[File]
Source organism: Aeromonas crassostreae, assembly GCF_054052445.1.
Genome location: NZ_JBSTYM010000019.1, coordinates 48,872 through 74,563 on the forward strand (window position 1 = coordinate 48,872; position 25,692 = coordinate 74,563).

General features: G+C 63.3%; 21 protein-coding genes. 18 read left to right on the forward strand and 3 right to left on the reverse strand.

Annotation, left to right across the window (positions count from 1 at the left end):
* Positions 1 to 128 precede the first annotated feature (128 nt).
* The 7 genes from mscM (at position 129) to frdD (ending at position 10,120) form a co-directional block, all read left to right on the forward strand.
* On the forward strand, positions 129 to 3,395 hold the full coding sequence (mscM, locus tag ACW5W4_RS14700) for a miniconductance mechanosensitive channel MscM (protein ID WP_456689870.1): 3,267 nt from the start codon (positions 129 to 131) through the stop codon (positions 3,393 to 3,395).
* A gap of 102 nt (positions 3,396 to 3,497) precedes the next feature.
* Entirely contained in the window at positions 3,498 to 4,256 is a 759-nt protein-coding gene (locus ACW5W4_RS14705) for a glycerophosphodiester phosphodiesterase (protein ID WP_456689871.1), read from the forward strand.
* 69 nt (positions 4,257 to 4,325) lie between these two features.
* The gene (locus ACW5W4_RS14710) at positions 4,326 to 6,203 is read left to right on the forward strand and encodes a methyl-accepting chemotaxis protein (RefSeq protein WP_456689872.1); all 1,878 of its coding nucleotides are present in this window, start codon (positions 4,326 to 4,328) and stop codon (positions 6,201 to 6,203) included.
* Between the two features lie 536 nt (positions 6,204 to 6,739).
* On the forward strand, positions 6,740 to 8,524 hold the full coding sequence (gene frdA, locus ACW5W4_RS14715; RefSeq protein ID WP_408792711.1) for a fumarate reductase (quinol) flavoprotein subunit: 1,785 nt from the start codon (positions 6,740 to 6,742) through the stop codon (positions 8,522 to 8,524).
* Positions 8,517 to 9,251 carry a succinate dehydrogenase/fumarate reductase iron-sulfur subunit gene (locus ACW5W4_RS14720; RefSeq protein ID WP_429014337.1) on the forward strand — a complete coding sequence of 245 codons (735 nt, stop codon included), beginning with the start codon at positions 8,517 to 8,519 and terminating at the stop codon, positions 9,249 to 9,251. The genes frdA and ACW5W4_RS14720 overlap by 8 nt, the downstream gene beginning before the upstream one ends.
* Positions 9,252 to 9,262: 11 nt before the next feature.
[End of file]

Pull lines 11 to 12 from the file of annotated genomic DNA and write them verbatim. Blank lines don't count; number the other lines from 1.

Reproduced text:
* The gene (locus ACW5W4_RS14710) at positions 4,326 to 6,203 is read left to right on the forward strand and encodes a methyl-accepting chemotaxis protein (RefSeq protein WP_456689872.1); all 1,878 of its coding nucleotides are present in this window, start codon (positions 4,326 to 4,328) and stop codon (positions 6,201 to 6,203) included.
* Between the two features lie 536 nt (positions 6,204 to 6,739).